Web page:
Smoke From the Kincade Fire Drifts Through Bay Area on Saturday - NBC Bay Area
California Wildfires

California Wildfires

Coverage of brush fires across the state

Smoke From the Kincade Fire Drifts Through Bay Area on Saturday

    processing...

    NEWSLETTERS

    Battle of the Bays: The Backstory You Need
    Smoke from the Kincade fire can be seen drifting through the Bay Area.

    Air district officials say smoke from the Kincade Fire will drift over the Bay Area intermittently on Saturday but will hopefully be ushered out by gusty winds overnight.

    High winds expected to start late Saturday are a "mixed blessing" since they can blow away unhealthy smoke but could also kick up the fire raging in Sonoma County, said Lisa Fasano, spokeswoman for the Bay Area Air Quality Management District.

    As of 10 a.m. Saturday, the region's air quality was listed as moderate, in the yellow zone, affecting only unusually sensitive people. Sonoma County has created a map showing the areas in which air quality is the most dangerours. 

    Later in the day, however, the reading is expected to move to the orange level, and air district officials say that's when people with heart or lung disease, older adults, children and teenagers should consider reduce prolonged or heavy exertion.

    Air quality impacts are also possible in the Bay Area on Sunday and Monday due to unexpected weather shifts or local wildfires.

    During periods of heavy smoke, residents should stay inside with windows and doors closed until it subsides. It is also recommended that air-conditioning units and car vent systems be set to re-circulate, air district officials said.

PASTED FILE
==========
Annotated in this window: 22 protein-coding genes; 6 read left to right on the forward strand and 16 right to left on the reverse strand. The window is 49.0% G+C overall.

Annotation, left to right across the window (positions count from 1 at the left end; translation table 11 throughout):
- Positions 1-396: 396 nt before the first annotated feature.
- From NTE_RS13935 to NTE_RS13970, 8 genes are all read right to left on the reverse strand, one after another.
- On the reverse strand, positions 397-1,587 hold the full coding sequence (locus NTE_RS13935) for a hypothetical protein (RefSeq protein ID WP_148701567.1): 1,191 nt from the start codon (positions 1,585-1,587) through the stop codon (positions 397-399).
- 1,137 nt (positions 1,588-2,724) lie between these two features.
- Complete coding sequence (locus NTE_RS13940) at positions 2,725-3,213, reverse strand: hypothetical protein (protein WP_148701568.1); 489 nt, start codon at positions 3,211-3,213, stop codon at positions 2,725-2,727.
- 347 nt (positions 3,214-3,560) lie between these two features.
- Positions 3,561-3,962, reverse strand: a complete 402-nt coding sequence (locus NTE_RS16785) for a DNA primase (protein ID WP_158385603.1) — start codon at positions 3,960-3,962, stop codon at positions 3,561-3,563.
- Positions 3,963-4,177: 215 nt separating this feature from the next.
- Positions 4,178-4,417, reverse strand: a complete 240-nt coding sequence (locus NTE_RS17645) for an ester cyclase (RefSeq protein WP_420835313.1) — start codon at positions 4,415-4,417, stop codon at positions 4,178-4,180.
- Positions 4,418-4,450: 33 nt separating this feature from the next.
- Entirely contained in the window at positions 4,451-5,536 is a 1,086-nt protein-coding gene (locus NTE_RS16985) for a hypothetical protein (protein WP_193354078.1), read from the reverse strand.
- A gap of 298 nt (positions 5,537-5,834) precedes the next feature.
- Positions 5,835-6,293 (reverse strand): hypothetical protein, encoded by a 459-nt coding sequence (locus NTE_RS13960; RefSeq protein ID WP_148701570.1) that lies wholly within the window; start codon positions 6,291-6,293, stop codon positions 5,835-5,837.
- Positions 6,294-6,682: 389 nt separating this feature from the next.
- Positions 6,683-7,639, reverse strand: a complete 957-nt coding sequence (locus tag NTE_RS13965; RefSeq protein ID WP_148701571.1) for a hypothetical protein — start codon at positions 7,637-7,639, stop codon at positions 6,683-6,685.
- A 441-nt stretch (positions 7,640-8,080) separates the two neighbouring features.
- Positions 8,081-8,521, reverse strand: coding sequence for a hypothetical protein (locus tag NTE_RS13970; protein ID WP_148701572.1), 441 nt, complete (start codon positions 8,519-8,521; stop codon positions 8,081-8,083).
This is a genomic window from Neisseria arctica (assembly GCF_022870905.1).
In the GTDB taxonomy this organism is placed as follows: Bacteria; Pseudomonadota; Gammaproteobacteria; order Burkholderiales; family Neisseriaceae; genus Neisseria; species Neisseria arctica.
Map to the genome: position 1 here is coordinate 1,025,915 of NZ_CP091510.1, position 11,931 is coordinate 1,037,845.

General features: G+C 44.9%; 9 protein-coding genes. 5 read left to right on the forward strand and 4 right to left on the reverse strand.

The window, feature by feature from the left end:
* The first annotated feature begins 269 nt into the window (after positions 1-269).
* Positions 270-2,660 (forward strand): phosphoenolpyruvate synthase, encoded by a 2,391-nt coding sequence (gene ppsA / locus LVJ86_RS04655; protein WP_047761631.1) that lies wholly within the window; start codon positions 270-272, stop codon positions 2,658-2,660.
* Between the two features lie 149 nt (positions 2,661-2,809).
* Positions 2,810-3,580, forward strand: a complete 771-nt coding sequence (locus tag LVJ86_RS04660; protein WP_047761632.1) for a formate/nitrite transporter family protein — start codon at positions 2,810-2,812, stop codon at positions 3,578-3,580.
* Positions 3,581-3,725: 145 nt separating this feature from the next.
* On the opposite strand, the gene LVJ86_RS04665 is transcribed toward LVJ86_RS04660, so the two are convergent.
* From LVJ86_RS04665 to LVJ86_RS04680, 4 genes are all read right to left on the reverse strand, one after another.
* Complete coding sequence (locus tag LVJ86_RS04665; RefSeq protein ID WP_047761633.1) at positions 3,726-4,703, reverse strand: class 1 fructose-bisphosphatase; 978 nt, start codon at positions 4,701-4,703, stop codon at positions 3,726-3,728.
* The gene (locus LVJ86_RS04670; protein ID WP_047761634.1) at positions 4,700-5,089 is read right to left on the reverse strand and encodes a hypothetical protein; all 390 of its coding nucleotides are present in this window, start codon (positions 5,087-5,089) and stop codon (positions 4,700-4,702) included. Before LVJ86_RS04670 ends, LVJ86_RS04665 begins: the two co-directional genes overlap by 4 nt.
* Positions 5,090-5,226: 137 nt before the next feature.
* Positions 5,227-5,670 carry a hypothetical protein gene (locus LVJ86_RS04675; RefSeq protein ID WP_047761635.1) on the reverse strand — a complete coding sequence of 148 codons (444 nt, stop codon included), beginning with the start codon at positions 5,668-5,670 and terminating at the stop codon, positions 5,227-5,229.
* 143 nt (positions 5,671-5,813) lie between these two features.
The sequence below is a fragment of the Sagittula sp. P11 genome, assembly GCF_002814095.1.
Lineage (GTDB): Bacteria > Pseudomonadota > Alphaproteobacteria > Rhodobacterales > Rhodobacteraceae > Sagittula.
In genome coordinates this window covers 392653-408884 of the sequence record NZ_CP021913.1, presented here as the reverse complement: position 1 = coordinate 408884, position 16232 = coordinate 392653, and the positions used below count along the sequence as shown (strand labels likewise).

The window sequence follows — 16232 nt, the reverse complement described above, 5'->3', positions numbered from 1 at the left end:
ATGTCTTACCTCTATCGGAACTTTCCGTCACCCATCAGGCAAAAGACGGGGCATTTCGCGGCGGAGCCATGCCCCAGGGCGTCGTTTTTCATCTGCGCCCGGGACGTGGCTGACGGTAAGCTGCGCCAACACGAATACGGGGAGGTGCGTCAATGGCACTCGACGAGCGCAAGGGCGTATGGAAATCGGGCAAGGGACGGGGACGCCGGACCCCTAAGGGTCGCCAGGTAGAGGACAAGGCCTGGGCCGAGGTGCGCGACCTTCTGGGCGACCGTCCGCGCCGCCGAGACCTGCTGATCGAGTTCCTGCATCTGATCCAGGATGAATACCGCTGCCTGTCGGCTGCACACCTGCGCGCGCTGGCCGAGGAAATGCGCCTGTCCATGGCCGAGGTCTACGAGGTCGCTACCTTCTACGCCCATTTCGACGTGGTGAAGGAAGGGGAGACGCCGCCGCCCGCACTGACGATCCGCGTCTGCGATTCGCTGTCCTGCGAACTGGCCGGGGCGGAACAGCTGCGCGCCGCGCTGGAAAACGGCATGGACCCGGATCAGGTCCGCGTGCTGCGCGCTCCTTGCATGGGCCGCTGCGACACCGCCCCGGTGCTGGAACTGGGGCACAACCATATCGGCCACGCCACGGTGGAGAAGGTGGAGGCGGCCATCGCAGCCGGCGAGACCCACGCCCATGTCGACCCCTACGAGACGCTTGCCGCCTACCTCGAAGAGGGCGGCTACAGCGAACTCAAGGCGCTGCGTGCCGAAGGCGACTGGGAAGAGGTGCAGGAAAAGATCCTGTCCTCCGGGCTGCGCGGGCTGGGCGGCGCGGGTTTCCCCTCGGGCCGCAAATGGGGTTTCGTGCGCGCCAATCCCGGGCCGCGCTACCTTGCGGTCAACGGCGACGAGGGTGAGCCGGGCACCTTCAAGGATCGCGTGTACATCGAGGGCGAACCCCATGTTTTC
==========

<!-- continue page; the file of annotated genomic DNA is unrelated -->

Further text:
Residents should remember, however, that heat is the most important health factor to consider, Fasano said.

    "People need to stay cool, that's the highest priority," Fasano said. When temperatures soar, residents should go to cooling centers or seek other areas that provide filtered air such as libraries or movie theaters.

    A Spare the Air is in effect for Saturday, the air district said.

    Smoke can irritate the eyes and airways, causing coughing, a dry scratchy throat and irritated sinuses. Elevated particulate matter in the air can trigger wheezing in those who suffer from asthma, emphysema or COPD. Elderly persons, children and individuals with respiratory illnesses are particularly susceptible to elevated air pollution levels and should take extra precautions to avoid exposure.

    Real-time air quality readings are available at the Bay Area Air Quality Management District website. 

    Information on wildfire safety tips, including air quality school activity recommendations, is available on the air district's web site.

    To find out when a Spare the Air Alert is in effect, residents can register for email AirAlerts at www.sparetheair.org, call 1(800) HELP-AIR, download the Spare the Air App or connect with Spare the Air on Facebook or Twitter.